37. 37.    ends of the actin filaments are attached to Z disc. From this disc, these filaments extend in both  directions to interdigitate  with the myosin  filaments.  The Z disc is composed of filamentous proteins  different from the actin and myosin filaments  the entire muscle fiber has light and dark bands,  as do the-individual myofibrils. These bands give  skeletal and cardiac muscle their striated  appearance.
  38. 38.   The portion of a myofibril that lies between two  successive Z discs is called a sarcomere, When the muscle' fiber is at its normal, fully  stretched resting length, the length of the  sarcomere is about 2 micrometers. At this length,  the actin filaments overlap the myosin filaments  and are just beginning to overlap one another.
  39. 39. Neuronal Control of Muscle Contraction  Movement requires contraction of many fibers within a muscle & of many muscles within the body – correctly timed with one another & regulating the strength of contraction  Coordination generated within NS = most muscle contract only when APs arrive at Neuromuscular Junction
  40. 40. TRANSMISSION OF IMPULSES FROM NERVES TO SKELETAL MUSCLE FIBERS:NEUROMUSCULAR JUNCTION   The nerve ending makes a junction, called the  neuromuscular junction, with the muscle fiber  near the fiber's midpoint, and the action potential  in the fiber travels in both directions toward the  muscle fiber ends. With the exception of about 2  per cent of the muscle fibers, there is only one  such junction per muscle fiber.
  42. 42.  The nerve fiber branches at its end to form a  complex of branching nerve terminals, which invaginate into the muscle fiber but  lie outside the muscle fiber plasma  membrane. The entire structure is called the  motor end plate.
  43. 43. End Plate Potential And Excitation Of The  Skeletal Muscle Fiber    sudden insurgence of sodium ions into the muscle  fiber when the acetylcholine channels open causes  the internal membrane potential in the local area of the end plate to increase in the positive  direction as much as 50 to 75 millivolts, creating a  local potential called the end plate potential. end plate potential created by the acetylcholine  stimulation is normally far greater than enough to  initiate an action potential in the muscle fiber.
  44. 44. Safety Factor For Transmission At  The  Neuromuscular Junction   Each impulse that arrives at the neuromuscular junction causes about three times as much end plate potential as that required to stimulate the muscle fiber therefore the normal neuromuscular junction is said to have a safety factor repeated stimulation diminishes the number of vesicles of acetylcholine released with each impulse so much that impulse fails to pass into the muscle fiber – FATIGUE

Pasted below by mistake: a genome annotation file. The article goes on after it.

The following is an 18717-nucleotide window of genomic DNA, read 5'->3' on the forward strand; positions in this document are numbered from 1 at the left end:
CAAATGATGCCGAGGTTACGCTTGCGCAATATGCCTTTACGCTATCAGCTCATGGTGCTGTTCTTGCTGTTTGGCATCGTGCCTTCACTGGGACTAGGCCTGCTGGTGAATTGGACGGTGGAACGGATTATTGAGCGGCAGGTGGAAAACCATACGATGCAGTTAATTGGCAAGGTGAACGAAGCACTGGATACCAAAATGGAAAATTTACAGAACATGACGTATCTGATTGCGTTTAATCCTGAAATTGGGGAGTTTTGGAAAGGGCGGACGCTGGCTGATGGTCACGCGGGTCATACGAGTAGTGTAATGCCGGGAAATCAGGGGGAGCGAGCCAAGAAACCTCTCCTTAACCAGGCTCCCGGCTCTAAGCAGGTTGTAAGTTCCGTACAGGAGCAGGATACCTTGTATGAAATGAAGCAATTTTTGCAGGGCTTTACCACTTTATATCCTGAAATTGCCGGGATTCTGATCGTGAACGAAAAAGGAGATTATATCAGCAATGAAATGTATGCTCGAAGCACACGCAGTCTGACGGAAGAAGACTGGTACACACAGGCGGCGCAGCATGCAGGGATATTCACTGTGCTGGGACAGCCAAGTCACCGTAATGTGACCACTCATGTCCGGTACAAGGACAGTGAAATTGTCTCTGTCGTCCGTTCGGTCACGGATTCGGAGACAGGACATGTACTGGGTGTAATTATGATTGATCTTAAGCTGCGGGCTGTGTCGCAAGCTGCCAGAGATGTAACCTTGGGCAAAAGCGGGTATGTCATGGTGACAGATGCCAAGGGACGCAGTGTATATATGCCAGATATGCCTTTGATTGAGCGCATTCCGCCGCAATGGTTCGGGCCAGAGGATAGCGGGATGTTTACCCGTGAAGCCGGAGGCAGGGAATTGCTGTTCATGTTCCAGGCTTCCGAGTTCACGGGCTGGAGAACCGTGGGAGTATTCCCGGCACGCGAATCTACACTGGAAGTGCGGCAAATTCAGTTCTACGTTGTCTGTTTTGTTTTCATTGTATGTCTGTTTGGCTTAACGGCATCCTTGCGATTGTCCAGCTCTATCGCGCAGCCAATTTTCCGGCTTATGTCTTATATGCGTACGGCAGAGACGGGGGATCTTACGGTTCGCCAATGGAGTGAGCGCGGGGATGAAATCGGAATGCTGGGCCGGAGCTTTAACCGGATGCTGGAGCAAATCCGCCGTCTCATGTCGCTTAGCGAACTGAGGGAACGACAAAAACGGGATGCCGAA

45. 45.    A new action potential cannot occur in an excitable fiber as long as the membrane is still depolarized from the preceding action potential. shortly after the action potential is initiated, the sodium channels (or calcium channels, or both) become inactivated, and any amount of excitatory signal applied to these channels at this point will not open the inactivation gates. The only condition that will re-open them is for the membrane potential to return to the original resting membrane potential level.
  46. 46.   The period during which a second action potential cannot be elicited, even with a strong stimulus, is called the absolute refractory period. This period for large myelinated nerve fibers is about 1/2500second.. After the absolute refractory period is a relative refractory period, lasting about one quarter to one half as long as the absolute period. During this time, stronger than normal stimuli can excite the fiber.
  47. 47. The cause of this relative refractoriness are: (1) During this time, some of the sodium channels still have not been reversed from their inactivation state, and (2) the potassium channels are usually wide open at this time, causing greatly excess flow of positive potassium ion charges to the outside of the fiber opposing the stimulating signal 
  48. 48. Steps in muscle contraction  Excitation Action potential traverses nerve  Neurotransmitter released into neuromuscular junction - Ach  Muscle fiber depolarization   Sarcolemma to transverse tubules – Ca++ release from sarcoplasmic reticulum
  49. 49.  Coupling  Ca++ binds to troponin-tropomyosin complex
  50. 50.  Contraction Ca++ binding moves troponin-tropomyosin complex  Myosin heads attach to actin    Crossbridge formation Crossbridge cycling  Moves the myosin heads along the actin and shortens the sarcomere
  51. 51.  Relaxation Ca++ removed from troponin-tropomyosin complex  Cross bridge detachment  Ca++ pumped into SR – active transport  Sarcomere lengthens 